How to Execute a Masterful Golf Swing on Plane
Here is the simple fact about staying on plane in your golf swing: doing so means your shot will travel far and straight. An off-plane swing, however, will cause a dreaded slice or hook.
What does "on plane" mean? Trackman defines swing plane as "the vertical angle between the ground and the circle that the club head travels on during the bottom portion of the swing arc."
Staying on plane means your club has stayed on that arc throughout the entire swing. Here are some ways to execute a proper on-plane swing and enjoy the long, straight shots that it produces.
As you begin your takeaway, keep your hands, arms, and shoulders moving together as one unit. This will help your club stay on the correct path, promoting a wide arc and resulting in more distance.
Sweep the club head back, keeping it close to the ground for about the first 10 inches of your takeaway. At the halfway point of your backswing, your club should be parallel to the target line.
At the top of your backswing, your right arm (right handed golfers) should be in an L-shaped position, with your right elbow pointing toward the ground. The left elbow should remain straight.
Your club face should be square at the top so the club is parallel to your left forearm. Make a big shoulder turn. Your left shoulder should sit under your chin, and your back should be facing the target for maximum power as you uncoil and begin your downswing.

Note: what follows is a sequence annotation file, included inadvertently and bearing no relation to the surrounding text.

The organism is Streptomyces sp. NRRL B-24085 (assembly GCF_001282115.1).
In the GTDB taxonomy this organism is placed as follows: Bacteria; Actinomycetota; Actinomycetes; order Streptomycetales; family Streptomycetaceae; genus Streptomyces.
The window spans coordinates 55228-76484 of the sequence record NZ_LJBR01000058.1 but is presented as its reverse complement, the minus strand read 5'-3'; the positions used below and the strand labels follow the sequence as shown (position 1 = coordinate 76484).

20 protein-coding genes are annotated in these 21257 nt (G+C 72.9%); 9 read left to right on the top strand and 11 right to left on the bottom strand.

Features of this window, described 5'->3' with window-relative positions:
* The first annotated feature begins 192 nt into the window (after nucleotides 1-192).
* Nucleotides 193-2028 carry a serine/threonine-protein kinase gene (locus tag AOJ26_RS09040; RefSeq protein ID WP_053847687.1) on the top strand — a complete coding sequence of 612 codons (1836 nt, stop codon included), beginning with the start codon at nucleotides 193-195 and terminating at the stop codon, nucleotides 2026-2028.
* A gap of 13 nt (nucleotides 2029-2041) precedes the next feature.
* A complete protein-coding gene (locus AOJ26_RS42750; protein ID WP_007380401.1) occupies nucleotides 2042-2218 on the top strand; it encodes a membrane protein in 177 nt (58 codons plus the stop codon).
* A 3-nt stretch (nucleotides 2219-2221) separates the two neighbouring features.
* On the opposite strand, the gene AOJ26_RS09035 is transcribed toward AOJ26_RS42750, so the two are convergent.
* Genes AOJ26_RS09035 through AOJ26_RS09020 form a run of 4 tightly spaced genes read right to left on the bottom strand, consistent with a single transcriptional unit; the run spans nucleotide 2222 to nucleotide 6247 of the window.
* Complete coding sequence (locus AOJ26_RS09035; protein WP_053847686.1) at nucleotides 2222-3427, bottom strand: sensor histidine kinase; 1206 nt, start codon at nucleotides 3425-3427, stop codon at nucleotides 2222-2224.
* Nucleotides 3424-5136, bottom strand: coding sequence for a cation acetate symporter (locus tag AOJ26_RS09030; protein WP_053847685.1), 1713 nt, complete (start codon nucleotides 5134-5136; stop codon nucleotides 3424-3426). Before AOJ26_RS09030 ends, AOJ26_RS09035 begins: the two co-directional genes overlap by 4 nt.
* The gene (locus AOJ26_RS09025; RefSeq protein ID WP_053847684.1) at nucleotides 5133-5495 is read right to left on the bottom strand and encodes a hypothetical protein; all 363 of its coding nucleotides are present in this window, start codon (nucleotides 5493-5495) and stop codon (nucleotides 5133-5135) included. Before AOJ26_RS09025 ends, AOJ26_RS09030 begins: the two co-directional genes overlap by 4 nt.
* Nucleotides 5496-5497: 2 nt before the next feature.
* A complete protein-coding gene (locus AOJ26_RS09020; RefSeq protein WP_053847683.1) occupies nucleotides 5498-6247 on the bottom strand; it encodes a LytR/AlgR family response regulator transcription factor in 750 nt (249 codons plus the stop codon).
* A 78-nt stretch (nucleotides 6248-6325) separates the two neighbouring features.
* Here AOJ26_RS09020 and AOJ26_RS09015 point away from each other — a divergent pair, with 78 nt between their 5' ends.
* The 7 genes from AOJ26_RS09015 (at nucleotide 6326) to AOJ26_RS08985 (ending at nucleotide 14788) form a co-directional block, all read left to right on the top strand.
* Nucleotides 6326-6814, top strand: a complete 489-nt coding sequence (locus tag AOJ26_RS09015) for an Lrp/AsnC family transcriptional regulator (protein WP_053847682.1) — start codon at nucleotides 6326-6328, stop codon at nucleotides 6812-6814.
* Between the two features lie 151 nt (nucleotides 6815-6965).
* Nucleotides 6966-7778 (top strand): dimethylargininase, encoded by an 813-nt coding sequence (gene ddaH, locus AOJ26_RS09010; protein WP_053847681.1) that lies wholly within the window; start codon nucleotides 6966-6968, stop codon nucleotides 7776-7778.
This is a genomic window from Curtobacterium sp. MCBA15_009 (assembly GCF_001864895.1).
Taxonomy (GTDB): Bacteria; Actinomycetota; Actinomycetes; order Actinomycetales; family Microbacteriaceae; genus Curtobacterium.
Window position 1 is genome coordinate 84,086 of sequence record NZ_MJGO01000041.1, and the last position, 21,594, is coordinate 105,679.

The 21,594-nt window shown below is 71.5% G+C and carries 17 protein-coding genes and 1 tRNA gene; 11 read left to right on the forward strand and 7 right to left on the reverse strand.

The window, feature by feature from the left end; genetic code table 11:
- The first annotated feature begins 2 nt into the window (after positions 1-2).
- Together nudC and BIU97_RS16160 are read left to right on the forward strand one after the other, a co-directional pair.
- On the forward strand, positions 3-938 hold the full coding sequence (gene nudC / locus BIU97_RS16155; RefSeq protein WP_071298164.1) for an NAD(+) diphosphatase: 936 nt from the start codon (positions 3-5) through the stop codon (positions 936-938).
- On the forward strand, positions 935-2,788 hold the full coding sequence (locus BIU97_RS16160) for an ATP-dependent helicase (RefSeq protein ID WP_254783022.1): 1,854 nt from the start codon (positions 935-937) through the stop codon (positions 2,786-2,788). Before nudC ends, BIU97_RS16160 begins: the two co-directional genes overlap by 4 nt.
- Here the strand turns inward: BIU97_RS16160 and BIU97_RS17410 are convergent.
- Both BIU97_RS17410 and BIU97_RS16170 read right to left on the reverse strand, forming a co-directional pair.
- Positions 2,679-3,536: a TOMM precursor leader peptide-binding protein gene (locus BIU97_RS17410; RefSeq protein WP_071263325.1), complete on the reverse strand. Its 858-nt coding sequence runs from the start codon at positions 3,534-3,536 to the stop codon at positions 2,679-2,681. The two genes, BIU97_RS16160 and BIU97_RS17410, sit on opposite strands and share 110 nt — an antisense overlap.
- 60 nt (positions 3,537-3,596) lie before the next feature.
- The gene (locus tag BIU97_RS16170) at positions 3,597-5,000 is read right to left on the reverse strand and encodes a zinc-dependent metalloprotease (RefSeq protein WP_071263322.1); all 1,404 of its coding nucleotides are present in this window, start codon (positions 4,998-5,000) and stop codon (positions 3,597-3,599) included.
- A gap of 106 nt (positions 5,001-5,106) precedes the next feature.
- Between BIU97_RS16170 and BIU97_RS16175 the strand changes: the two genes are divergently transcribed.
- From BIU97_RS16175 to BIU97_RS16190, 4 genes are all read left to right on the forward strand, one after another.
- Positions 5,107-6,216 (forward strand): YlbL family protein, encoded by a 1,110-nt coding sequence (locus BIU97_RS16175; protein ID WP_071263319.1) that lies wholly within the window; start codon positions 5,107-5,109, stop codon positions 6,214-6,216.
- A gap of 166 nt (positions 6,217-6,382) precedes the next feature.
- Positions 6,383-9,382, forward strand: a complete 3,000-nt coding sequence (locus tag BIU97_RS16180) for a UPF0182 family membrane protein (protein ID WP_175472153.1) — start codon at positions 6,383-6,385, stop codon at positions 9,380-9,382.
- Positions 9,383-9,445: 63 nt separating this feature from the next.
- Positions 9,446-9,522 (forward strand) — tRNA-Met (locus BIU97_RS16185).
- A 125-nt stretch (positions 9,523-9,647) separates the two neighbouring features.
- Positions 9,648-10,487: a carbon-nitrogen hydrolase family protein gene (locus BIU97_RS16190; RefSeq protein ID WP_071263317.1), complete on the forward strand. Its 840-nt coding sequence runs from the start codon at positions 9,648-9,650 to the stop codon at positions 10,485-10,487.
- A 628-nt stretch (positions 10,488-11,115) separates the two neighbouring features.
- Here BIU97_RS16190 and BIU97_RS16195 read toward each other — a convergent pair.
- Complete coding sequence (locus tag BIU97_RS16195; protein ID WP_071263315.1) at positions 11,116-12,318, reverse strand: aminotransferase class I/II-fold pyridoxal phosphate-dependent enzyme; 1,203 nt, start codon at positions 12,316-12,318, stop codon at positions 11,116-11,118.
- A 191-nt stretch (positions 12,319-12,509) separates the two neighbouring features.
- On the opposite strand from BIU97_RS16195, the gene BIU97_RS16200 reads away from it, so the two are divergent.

If your takeaway and backswing are correct and are on the right path, the downswing should be a continuation and culmination. This is where your power is unleashed. Your club head should be square at impact with your hands slightly ahead. If your left shoulder is slightly higher than your right, it's a good indication that your posture and plane are correct.
Shift your weight from your trail side to your lead side and come to a balanced finish with 90 percent of your weight on your front foot.
A steep swing path above plane will result in a swing that comes over the top, causing the ball to slice. A swing path that is below the ideal plane, or too flat, will cause a duck hook to the left or a blocked shot to the right.
It Takes Practice
Remember, achieving a consistent golf swing that's on plane takes a lot of dedication and practice. It's important to stay patient and, most of all, enjoy the game.